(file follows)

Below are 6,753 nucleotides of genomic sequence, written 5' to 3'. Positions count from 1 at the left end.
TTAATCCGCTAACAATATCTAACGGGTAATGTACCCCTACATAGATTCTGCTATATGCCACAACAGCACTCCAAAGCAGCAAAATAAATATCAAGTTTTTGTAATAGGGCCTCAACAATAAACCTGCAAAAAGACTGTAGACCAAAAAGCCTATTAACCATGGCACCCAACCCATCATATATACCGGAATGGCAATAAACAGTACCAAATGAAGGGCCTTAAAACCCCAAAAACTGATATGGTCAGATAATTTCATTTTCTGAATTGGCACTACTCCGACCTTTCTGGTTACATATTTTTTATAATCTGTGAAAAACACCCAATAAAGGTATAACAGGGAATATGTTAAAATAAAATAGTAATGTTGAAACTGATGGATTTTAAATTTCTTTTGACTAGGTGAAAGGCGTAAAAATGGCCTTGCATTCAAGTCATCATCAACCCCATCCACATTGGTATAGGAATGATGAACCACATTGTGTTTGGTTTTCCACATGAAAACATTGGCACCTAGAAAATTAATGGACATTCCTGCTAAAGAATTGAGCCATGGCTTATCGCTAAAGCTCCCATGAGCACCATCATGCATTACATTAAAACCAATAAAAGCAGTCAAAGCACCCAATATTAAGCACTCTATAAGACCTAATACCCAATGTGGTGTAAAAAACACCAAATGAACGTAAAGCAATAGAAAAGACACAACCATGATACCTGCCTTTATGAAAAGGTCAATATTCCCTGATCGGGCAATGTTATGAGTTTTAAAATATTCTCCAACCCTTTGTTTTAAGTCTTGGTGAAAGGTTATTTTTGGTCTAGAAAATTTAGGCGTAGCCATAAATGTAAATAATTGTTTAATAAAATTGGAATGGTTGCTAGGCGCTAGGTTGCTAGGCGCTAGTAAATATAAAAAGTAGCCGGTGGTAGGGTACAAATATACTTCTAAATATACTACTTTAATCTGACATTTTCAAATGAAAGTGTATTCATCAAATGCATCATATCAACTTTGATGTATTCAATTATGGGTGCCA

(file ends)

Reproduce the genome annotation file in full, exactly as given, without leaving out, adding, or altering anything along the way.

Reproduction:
Below are 6,753 nucleotides of genomic sequence, written 5' to 3'. Positions count from 1 at the left end.
TTAATCCGCTAACAATATCTAACGGGTAATGTACCCCTACATAGATTCTGCTATATGCCACAACAGCACTCCAAAGCAGCAAAATAAATATCAAGTTTTTGTAATAGGGCCTCAACAATAAACCTGCAAAAAGACTGTAGACCAAAAAGCCTATTAACCATGGCACCCAACCCATCATATATACCGGAATGGCAATAAACAGTACCAAATGAAGGGCCTTAAAACCCCAAAAACTGATATGGTCAGATAATTTCATTTTCTGAATTGGCACTACTCCGACCTTTCTGGTTACATATTTTTTATAATCTGTGAAAAACACCCAATAAAGGTATAACAGGGAATATGTTAAAATAAAATAGTAATGTTGAAACTGATGGATTTTAAATTTCTTTTGACTAGGTGAAAGGCGTAAAAATGGCCTTGCATTCAAGTCATCATCAACCCCATCCACATTGGTATAGGAATGATGAACCACATTGTGTTTGGTTTTCCACATGAAAACATTGGCACCTAGAAAATTAATGGACATTCCTGCTAAAGAATTGAGCCATGGCTTATCGCTAAAGCTCCCATGAGCACCATCATGCATTACATTAAAACCAATAAAAGCAGTCAAAGCACCCAATATTAAGCACTCTATAAGACCTAATACCCAATGTGGTGTAAAAAACACCAAATGAACGTAAAGCAATAGAAAAGACACAACCATGATACCTGCCTTTATGAAAAGGTCAATATTCCCTGATCGGGCAATGTTATGAGTTTTAAAATATTCTCCAACCCTTTGTTTTAAGTCTTGGTGAAAGGTTATTTTTGGTCTAGAAAATTTAGGCGTAGCCATAAATGTAAATAATTGTTTAATAAAATTGGAATGGTTGCTAGGCGCTAGGTTGCTAGGCGCTAGTAAATATAAAAAGTAGCCGGTGGTAGGGTACAAATATACTTCTAAATATACTACTTTAATCTGACATTTTCAAATGAAAGTGTATTCATCAAATGCATCATATCAACTTTGATGTATTCAATTATGGGTGCCA